Leaving school is a tumultuous time and one that breeds difficult decisions for those making their next steps to adulthood and independence. The leading question on every student’s mind is what they want to do with their lives; what kind of work do they want to undertake, and what would they like to specialise in?
With over 780,000 individuals enrolled in A Level exams in 2020 alone, there are more young people than ever trying to intuit their own path forward. In addition, increasing numbers of adults are choosing to change their careers later in life which often involves re-entering the education system in order to get relevant qualifications. Even retirees commonly join local courses to pursue deeper knowledge of a long-held passion. So, whatever age you may be – what are the best options for higher education, and what opportunities might they provide?
University is the most straightforward path of higher education for budding students. There are well over 150 universities in the UK, 90 of which appear in the QS World University Rankings – making the UK a uniquely strong place in which to pursue an academic specialism.
University is also an exceptionally flexible path of study for students. Many offer a wide range of courses across all subjects, with modular course paths and the opportunity to transfer to a different discipline entirely in certain scenarios. University degrees are worth a little less to employers than they once were, but nonetheless remain an impressive – and sometimes essential – addition to your CV.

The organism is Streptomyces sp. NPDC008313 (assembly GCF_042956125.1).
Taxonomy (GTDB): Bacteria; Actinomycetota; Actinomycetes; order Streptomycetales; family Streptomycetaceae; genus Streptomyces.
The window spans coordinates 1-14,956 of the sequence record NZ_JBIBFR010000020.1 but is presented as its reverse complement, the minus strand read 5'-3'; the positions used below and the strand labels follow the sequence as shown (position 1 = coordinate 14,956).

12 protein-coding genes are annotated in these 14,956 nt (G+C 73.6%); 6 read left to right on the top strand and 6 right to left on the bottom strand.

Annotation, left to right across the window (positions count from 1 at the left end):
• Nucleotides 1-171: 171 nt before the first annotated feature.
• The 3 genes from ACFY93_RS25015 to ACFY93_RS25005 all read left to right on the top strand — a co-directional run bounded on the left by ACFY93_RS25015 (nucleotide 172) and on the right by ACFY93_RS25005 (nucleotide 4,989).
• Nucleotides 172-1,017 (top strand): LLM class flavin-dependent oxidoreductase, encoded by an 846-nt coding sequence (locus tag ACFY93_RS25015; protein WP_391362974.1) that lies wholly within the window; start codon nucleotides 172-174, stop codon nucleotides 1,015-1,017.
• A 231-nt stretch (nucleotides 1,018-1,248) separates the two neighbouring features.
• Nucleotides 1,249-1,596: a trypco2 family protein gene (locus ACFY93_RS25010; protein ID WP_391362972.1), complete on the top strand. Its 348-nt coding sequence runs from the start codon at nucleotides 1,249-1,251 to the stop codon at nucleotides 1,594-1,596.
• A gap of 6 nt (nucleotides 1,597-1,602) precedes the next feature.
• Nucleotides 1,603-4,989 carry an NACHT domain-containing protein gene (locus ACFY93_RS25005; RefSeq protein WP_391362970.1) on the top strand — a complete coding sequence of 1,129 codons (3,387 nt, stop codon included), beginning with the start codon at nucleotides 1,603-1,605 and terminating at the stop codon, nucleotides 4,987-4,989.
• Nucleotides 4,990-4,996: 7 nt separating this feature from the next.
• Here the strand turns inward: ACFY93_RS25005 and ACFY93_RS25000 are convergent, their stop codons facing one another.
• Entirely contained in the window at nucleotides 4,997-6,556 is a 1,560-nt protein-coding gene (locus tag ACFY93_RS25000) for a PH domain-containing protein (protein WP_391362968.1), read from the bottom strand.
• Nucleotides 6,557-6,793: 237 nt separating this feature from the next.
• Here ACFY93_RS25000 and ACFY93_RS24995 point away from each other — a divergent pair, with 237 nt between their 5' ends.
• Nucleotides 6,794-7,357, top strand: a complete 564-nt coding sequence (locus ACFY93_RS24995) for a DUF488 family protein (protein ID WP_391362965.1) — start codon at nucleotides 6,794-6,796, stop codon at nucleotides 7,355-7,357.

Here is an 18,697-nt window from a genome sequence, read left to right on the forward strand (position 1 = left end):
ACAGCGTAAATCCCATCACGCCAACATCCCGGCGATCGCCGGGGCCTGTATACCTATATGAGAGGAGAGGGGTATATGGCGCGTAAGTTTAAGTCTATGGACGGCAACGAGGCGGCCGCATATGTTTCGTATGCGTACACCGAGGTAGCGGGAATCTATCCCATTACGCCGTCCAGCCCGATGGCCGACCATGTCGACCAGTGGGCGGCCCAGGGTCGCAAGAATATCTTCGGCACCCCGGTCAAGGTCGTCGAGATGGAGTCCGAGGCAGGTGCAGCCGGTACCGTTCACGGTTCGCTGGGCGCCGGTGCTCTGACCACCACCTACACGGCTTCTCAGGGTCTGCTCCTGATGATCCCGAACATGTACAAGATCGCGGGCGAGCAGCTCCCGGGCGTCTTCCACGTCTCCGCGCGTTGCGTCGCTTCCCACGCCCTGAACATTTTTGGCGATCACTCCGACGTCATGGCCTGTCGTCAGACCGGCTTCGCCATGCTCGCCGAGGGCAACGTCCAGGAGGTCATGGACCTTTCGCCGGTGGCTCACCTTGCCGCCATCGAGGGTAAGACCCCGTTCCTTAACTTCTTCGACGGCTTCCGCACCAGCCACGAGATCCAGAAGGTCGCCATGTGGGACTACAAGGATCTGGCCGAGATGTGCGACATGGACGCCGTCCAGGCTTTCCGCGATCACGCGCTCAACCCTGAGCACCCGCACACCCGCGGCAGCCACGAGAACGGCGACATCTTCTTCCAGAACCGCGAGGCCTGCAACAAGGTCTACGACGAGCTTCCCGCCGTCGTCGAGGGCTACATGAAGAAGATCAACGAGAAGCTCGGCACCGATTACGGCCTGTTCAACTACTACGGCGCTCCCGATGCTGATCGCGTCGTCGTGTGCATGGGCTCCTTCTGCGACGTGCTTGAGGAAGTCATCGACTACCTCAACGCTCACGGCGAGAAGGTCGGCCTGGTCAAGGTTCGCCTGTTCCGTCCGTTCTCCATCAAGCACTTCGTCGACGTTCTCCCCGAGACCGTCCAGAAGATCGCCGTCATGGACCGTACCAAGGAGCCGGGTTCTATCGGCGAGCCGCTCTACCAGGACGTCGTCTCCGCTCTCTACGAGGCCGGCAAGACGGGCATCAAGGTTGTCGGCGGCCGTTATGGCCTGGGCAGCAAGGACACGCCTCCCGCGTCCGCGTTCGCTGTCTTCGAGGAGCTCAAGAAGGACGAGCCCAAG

The downside to university is the prohibitive cost. Between high annual tuition fees and the cost of living, full-time study can be expensive to the point of inaccessibility for some. Still, there are financial options like independent student loans and government grants for low-income families available that students can use to bridge gaps between their bigger maintenance loans. The qualification at the end can more than justify the cost, especially with high-demand jobs in niche professions.
Colleges differ somewhat from universities in scope and provision. Many students in further education will already be familiar with colleges, as learning institutions for the gaining of A Levels and BTECs. But colleges also provide higher education in the form of vocational courses and qualifications, which enable you to specialise in a skill or trade without the academic requirements of university.
Colleges are particularly apt learning institutions for those wishing to work with their hands – whether as a carpenter, electrician, plumber or even builder. Colleges can offer routes to more technical roles but are generally a swift way to get on track with a career you already know you want to start.
Conservatoires are a specific form of higher education institution, that focus on performing arts and creative disciplines over other forms of academic study. They are akin to universities in the type and level of qualification on offer but specialise in qualifications relating to creative industries and practice.
A conservatoire is a natural choice for you if you are a dedicated creative, or otherwise interested in the industry surrounding creativity. Instrument study and artist development are key themes, but courses also exist for those interested in technical and business aspects of music, dance, or drama.